Unknown Name ENGL 112
It’s four o’clock in the afternoon and the sun is still shining bright in Fort Jackson, South Carolina. It is hot outside, about 99 degrees. My heart is pounding with fear of the unknown. The bus stops and the doors fold open. A soldier comes running up the bus stairs in a round brown hat screaming at the top of his lungs, “Get off the bus, now soldiers!” I jump out of my seat and immediately rush to the front of the bus, along with about twenty other new recruits. I have no idea what to expect but have heard the horror stories about basic training and how much the Drill Sergeants yell and apparently this Drill Sergeant has a set of lungs on him that could dwarf a bullhorn.
As we all…show more content… The drill sergeant comes back to me and kneels in front of me as I push. “Private Wheeless,” he yells, “roll over and give me 50 sit-ups!” I, of course, roll over onto my back and begin doing sit-ups. “What number are you on?” He asks. “Six, Drill Sergeant!” I yell back. “Start over and count out loud this time, Private,” He yells back at me. I start over and begin to count out loud, “One Drill Sergeant, two Drill Sergeant,” and so on. While I am on my 30th sit-up I begin to wonder how I am going to be able to complete basic training. I have been here for 30 minutes and I am completely exhausted. I can not catch my breath, my stomach muscles are burning for me to stop and my legs are so weak I do not know how I am going to be able to stand up when the devil finally allows me to.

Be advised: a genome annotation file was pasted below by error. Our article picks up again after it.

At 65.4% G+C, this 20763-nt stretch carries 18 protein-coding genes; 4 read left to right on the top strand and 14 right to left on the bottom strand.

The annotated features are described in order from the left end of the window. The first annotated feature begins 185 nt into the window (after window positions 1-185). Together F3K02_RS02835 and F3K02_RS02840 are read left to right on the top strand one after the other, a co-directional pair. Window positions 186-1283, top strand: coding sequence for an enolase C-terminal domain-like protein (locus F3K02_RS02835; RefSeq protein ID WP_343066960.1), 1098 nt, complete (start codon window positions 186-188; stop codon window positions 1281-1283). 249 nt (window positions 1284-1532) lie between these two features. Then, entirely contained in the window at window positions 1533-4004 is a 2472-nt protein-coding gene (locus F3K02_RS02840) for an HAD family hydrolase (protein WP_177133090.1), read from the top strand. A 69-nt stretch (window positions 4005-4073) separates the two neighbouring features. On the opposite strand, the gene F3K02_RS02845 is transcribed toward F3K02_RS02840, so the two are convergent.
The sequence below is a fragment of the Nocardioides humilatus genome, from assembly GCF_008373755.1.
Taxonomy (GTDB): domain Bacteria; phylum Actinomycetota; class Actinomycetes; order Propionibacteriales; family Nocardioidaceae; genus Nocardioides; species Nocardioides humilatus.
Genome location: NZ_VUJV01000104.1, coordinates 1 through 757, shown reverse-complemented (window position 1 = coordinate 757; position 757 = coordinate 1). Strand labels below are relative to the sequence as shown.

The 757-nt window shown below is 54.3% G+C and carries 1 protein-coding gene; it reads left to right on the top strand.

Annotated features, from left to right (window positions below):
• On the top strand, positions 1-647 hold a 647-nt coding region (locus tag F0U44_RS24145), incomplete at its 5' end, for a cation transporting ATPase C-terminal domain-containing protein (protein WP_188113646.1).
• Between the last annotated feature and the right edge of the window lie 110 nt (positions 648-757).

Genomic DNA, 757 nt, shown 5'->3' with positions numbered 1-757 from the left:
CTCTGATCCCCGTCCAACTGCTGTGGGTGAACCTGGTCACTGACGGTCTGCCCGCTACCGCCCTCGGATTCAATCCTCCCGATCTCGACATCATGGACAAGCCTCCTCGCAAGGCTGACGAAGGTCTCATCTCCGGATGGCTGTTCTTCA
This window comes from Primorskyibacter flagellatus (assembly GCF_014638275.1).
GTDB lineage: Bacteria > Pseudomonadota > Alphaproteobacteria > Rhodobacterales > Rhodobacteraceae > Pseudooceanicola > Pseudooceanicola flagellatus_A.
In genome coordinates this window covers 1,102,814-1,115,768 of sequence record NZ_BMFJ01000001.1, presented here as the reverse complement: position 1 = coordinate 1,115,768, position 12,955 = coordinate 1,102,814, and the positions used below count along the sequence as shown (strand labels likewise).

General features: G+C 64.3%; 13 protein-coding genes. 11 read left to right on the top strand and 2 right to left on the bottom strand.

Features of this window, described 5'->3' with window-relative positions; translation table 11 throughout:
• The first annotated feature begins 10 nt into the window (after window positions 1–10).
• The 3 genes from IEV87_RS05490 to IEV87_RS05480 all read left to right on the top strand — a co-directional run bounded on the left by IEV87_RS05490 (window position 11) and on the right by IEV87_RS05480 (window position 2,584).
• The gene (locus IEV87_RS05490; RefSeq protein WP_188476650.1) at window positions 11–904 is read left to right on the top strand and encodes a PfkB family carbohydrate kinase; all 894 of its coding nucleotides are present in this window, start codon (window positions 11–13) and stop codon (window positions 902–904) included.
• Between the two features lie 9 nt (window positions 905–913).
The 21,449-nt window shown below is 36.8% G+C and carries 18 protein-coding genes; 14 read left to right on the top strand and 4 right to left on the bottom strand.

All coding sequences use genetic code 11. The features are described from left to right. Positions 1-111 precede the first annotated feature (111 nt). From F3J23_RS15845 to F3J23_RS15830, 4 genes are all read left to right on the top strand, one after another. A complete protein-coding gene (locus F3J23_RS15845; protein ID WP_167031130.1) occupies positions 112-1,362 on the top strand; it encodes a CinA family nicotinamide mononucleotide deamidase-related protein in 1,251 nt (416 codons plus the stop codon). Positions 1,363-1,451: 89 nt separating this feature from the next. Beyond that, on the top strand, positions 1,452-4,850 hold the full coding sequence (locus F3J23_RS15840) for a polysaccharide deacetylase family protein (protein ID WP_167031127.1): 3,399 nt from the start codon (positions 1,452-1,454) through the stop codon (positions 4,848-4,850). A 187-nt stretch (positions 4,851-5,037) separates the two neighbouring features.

To this day I do not know how I managed to surpass the physical limits I endured in those eight weeks. After the very first day I though it would be impossible. At the time this took place, I thought I had made a huge mistake. There were so many times I wanted to tell my drill sergeant exactly where he could go! I never gave up though. I pushed through the pain and eight weeks later came out of basic training in the best shape I had ever been in my life. I could run two miles in ten minutes, push out 80 pushups in two minutes and 78 sit-ups in two minutes. Basic training taught me discipline, respect and showed me